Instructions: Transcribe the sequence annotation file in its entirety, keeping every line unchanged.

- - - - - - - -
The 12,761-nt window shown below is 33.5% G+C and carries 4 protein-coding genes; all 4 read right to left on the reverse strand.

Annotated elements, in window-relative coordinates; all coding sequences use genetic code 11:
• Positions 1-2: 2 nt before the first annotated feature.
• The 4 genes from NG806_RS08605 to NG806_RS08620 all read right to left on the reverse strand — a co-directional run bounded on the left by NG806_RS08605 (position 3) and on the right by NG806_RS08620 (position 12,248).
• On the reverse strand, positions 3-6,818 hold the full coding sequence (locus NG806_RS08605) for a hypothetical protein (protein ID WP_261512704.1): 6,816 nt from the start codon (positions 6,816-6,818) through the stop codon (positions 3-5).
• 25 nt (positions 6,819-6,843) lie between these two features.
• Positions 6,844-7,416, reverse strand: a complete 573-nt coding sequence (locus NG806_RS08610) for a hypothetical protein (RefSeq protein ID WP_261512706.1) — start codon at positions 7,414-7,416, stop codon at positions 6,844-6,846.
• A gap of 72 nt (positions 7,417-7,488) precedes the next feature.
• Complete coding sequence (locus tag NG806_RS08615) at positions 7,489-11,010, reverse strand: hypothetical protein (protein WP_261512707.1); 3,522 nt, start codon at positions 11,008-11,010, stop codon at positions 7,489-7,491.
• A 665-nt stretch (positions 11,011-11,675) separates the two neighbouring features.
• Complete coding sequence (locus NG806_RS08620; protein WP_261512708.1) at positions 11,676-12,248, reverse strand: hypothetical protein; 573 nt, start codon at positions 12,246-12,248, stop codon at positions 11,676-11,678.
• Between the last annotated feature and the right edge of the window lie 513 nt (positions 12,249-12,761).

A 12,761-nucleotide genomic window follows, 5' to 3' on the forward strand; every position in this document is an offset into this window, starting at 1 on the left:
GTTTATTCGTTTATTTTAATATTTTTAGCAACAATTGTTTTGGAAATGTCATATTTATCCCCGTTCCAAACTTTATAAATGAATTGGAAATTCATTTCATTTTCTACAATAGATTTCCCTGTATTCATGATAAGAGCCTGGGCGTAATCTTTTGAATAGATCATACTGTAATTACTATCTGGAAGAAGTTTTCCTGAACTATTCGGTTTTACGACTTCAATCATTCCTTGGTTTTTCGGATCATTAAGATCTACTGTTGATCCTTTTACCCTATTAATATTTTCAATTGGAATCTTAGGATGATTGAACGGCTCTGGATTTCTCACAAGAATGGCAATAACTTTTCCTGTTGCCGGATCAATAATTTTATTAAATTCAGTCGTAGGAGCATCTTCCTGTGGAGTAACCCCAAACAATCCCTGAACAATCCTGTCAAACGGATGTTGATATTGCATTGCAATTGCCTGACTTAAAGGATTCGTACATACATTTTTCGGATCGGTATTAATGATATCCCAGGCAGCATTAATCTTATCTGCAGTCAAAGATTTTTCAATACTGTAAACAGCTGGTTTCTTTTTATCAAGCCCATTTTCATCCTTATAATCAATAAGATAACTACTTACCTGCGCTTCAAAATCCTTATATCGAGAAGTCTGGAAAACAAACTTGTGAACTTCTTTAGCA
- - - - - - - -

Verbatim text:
The 12,761-nt window shown below is 33.5% G+C and carries 4 protein-coding genes; all 4 read right to left on the reverse strand.

Annotated elements, in window-relative coordinates; all coding sequences use genetic code 11:
• Positions 1-2: 2 nt before the first annotated feature.
• The 4 genes from NG806_RS08605 to NG806_RS08620 all read right to left on the reverse strand — a co-directional run bounded on the left by NG806_RS08605 (position 3) and on the right by NG806_RS08620 (position 12,248).
• On the reverse strand, positions 3-6,818 hold the full coding sequence (locus NG806_RS08605) for a hypothetical protein (protein ID WP_261512704.1): 6,816 nt from the start codon (positions 6,816-6,818) through the stop codon (positions 3-5).
• 25 nt (positions 6,819-6,843) lie between these two features.
• Positions 6,844-7,416, reverse strand: a complete 573-nt coding sequence (locus NG806_RS08610) for a hypothetical protein (RefSeq protein ID WP_261512706.1) — start codon at positions 7,414-7,416, stop codon at positions 6,844-6,846.
• A gap of 72 nt (positions 7,417-7,488) precedes the next feature.
• Complete coding sequence (locus tag NG806_RS08615) at positions 7,489-11,010, reverse strand: hypothetical protein (protein WP_261512707.1); 3,522 nt, start codon at positions 11,008-11,010, stop codon at positions 7,489-7,491.
• A 665-nt stretch (positions 11,011-11,675) separates the two neighbouring features.
• Complete coding sequence (locus NG806_RS08620; protein WP_261512708.1) at positions 11,676-12,248, reverse strand: hypothetical protein; 573 nt, start codon at positions 12,246-12,248, stop codon at positions 11,676-11,678.
• Between the last annotated feature and the right edge of the window lie 513 nt (positions 12,249-12,761).

A 12,761-nucleotide genomic window follows, 5' to 3' on the forward strand; every position in this document is an offset into this window, starting at 1 on the left:
GTTTATTCGTTTATTTTAATATTTTTAGCAACAATTGTTTTGGAAATGTCATATTTATCCCCGTTCCAAACTTTATAAATGAATTGGAAATTCATTTCATTTTCTACAATAGATTTCCCTGTATTCATGATAAGAGCCTGGGCGTAATCTTTTGAATAGATCATACTGTAATTACTATCTGGAAGAAGTTTTCCTGAACTATTCGGTTTTACGACTTCAATCATTCCTTGGTTTTTCGGATCATTAAGATCTACTGTTGATCCTTTTACCCTATTAATATTTTCAATTGGAATCTTAGGATGATTGAACGGCTCTGGATTTCTCACAAGAATGGCAATAACTTTTCCTGTTGCCGGATCAATAATTTTATTAAATTCAGTCGTAGGAGCATCTTCCTGTGGAGTAACCCCAAACAATCCCTGAACAATCCTGTCAAACGGATGTTGATATTGCATTGCAATTGCCTGACTTAAAGGATTCGTACATACATTTTTCGGATCGGTATTAATGATATCCCAGGCAGCATTAATCTTATCTGCAGTCAAAGATTTTTCAATACTGTAAACAGCTGGTTTCTTTTTATCAAGCCCATTTTCATCCTTATAATCAATAAGATAACTACTTACCTGCGCTTCAAAATCCTTATATCGAGAAGTCTGGAAAACAAACTTGTGAACTTCTTTAGCA